Wedding ceremonies in Thailand are generally divided into two parts: a Buddhist component, which includes reciting prayers and offering food and other gifts to monks and images of the Buddha, and a non-Buddhist component, which is rooted in folk traditions and centers on the couple’s families.
The folk traditions include the sin sod, which is a dowry system. Traditionally, the groom is expected to pay a sum of money to the family to compensate them and to demonstrate that he is financially capable of taking care of their daughter. Sometimes, this sum is purely symbolic and will be returned to the bride and groom after the wedding has taken place. The groom is also culturally required to give the bride’s parents khong mun, a gift of gold jewelry. It is typically given after the wedding is announced but before the wedding ceremony.
Historically, a couple would seek a blessing from their local temple before marrying and might consult a monk for astrological advice in setting an auspicious date for the wedding. In the general course of marriages, the non-Buddhist portions of the wedding would take place away from the temple and on a separate day.
In modern times, these prohibitions have been significantly relaxed. It is not uncommon for the Buddhist and non-Buddhist events, or even for the wedding itself, to take place within the temple. However, a division is still commonly observed between the religious and secular portions of a wedding service. The separation may be as simple as the monks presenting the Buddhist ceremony and then departing for lunch once their role is complete.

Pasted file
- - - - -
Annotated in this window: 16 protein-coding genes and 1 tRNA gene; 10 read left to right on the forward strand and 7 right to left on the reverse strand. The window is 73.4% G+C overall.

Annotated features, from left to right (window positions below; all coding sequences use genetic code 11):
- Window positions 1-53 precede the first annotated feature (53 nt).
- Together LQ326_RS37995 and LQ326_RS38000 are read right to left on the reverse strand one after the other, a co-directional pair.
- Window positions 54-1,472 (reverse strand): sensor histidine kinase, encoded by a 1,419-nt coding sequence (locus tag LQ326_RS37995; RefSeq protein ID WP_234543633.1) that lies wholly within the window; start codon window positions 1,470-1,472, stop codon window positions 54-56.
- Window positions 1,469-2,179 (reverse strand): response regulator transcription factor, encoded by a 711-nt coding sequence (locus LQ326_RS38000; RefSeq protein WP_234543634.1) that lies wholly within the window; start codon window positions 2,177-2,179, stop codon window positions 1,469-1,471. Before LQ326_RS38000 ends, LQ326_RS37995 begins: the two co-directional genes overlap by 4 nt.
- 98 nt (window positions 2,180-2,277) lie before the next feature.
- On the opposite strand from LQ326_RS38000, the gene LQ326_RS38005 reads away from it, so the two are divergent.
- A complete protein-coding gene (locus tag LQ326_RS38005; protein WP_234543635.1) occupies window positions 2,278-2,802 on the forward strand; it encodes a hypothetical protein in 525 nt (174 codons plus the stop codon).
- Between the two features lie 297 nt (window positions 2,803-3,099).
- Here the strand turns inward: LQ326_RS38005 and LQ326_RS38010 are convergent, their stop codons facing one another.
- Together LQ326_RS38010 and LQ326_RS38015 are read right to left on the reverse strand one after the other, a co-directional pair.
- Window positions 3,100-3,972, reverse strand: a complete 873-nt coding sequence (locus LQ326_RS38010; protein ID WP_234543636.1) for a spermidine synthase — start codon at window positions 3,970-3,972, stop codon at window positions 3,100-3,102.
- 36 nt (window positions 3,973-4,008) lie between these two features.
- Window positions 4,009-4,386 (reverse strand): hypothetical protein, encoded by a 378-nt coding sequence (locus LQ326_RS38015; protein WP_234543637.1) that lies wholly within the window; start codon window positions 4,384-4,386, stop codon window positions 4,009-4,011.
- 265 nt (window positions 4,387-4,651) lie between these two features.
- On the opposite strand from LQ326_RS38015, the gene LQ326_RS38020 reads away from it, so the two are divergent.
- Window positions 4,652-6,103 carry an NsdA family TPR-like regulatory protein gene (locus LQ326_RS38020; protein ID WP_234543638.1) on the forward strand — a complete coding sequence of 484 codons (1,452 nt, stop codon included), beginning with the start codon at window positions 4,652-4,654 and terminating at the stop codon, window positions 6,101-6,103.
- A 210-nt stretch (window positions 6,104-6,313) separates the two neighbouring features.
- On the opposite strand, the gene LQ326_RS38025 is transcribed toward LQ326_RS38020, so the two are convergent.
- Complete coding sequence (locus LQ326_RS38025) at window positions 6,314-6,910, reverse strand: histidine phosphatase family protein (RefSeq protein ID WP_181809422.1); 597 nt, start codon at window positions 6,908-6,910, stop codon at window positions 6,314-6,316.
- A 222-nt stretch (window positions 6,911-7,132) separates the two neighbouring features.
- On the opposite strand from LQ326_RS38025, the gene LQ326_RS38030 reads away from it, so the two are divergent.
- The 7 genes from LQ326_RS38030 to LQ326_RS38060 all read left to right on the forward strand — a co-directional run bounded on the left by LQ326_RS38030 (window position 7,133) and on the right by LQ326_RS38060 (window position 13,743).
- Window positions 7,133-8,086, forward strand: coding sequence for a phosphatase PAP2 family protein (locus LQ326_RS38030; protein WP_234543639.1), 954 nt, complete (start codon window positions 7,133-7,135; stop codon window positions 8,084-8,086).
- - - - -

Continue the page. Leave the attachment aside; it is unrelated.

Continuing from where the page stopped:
During the Buddhist wedding component, the couple first bow before the image of the Buddha. They then recite basic prayers or chants and light incense and candles. The couple’s parents may then be called upon to “connect” the couple, by placing twin loops of string or thread upon the heads of the bride and groom. This action symbolically links the couple together. The couple may then make offerings of food, flowers, and medicine to the monks present. Cash gifts may also be presented to the temple at this time.
The monks may then unwind a small length of thread that is held between the hands of the assembled monks. They recite Pali scriptures to bless the new couple. The string terminates with the lead monk, who may connect it to a container of water that will be sanctified for the ceremony. Merit is said to travel through the string and to the water. The blessed water may be mixed with wax drippings from a candle lit before a Buddha image and with other unguents and herbs to create a paste that is then applied to the foreheads of the bride and groom to create a small dot, similar to the marking made with red ochre on Hindu devotees. The bride’s mark is created with the butt end of the candle rather than the monk’s thumb, in keeping with the Vinaya prohibition against touching women. The highest-ranking monk present may elect to say a few words to the couple to offer advice or encouragement. The couple may then make food offerings to the monks, at which point the Buddhist portion of the ceremony is concluded.